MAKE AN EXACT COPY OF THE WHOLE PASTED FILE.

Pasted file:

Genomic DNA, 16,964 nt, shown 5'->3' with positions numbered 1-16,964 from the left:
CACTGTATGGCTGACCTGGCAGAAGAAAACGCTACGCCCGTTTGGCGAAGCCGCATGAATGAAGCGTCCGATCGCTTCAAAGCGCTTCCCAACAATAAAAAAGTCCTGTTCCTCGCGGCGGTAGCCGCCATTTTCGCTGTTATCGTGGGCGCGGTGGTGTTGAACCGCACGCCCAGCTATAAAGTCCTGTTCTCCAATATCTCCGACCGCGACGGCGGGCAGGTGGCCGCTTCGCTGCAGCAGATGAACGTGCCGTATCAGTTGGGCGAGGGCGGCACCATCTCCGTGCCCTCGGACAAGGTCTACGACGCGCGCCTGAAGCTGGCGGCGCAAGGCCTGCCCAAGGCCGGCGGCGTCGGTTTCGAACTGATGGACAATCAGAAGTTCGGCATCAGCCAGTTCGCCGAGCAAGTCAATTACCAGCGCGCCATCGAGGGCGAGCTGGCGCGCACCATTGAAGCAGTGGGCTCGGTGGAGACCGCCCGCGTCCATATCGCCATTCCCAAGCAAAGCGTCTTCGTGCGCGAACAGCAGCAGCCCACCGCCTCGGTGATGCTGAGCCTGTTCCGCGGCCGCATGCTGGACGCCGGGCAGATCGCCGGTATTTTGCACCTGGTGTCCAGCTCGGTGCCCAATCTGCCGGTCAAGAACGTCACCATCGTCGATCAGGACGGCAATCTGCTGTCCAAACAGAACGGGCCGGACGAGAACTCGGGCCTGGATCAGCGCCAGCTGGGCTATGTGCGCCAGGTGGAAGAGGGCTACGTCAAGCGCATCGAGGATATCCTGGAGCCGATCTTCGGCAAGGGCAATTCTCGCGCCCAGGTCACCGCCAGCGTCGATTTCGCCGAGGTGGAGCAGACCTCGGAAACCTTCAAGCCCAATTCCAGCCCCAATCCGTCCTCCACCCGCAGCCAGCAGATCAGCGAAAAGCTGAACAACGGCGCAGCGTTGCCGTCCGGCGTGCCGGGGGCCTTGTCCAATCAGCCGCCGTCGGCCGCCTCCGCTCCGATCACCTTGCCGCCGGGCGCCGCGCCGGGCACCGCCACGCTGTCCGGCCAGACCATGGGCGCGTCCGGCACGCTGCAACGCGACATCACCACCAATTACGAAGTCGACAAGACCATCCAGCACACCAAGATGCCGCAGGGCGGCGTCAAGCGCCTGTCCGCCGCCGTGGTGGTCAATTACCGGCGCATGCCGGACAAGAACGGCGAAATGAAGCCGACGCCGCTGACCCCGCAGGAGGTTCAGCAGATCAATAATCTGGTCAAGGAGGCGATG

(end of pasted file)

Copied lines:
Genomic DNA, 16,964 nt, shown 5'->3' with positions numbered 1-16,964 from the left:
CACTGTATGGCTGACCTGGCAGAAGAAAACGCTACGCCCGTTTGGCGAAGCCGCATGAATGAAGCGTCCGATCGCTTCAAAGCGCTTCCCAACAATAAAAAAGTCCTGTTCCTCGCGGCGGTAGCCGCCATTTTCGCTGTTATCGTGGGCGCGGTGGTGTTGAACCGCACGCCCAGCTATAAAGTCCTGTTCTCCAATATCTCCGACCGCGACGGCGGGCAGGTGGCCGCTTCGCTGCAGCAGATGAACGTGCCGTATCAGTTGGGCGAGGGCGGCACCATCTCCGTGCCCTCGGACAAGGTCTACGACGCGCGCCTGAAGCTGGCGGCGCAAGGCCTGCCCAAGGCCGGCGGCGTCGGTTTCGAACTGATGGACAATCAGAAGTTCGGCATCAGCCAGTTCGCCGAGCAAGTCAATTACCAGCGCGCCATCGAGGGCGAGCTGGCGCGCACCATTGAAGCAGTGGGCTCGGTGGAGACCGCCCGCGTCCATATCGCCATTCCCAAGCAAAGCGTCTTCGTGCGCGAACAGCAGCAGCCCACCGCCTCGGTGATGCTGAGCCTGTTCCGCGGCCGCATGCTGGACGCCGGGCAGATCGCCGGTATTTTGCACCTGGTGTCCAGCTCGGTGCCCAATCTGCCGGTCAAGAACGTCACCATCGTCGATCAGGACGGCAATCTGCTGTCCAAACAGAACGGGCCGGACGAGAACTCGGGCCTGGATCAGCGCCAGCTGGGCTATGTGCGCCAGGTGGAAGAGGGCTACGTCAAGCGCATCGAGGATATCCTGGAGCCGATCTTCGGCAAGGGCAATTCTCGCGCCCAGGTCACCGCCAGCGTCGATTTCGCCGAGGTGGAGCAGACCTCGGAAACCTTCAAGCCCAATTCCAGCCCCAATCCGTCCTCCACCCGCAGCCAGCAGATCAGCGAAAAGCTGAACAACGGCGCAGCGTTGCCGTCCGGCGTGCCGGGGGCCTTGTCCAATCAGCCGCCGTCGGCCGCCTCCGCTCCGATCACCTTGCCGCCGGGCGCCGCGCCGGGCACCGCCACGCTGTCCGGCCAGACCATGGGCGCGTCCGGCACGCTGCAACGCGACATCACCACCAATTACGAAGTCGACAAGACCATCCAGCACACCAAGATGCCGCAGGGCGGCGTCAAGCGCCTGTCCGCCGCCGTGGTGGTCAATTACCGGCGCATGCCGGACAAGAACGGCGAAATGAAGCCGACGCCGCTGACCCCGCAGGAGGTTCAGCAGATCAATAATCTGGTCAAGGAGGCGATG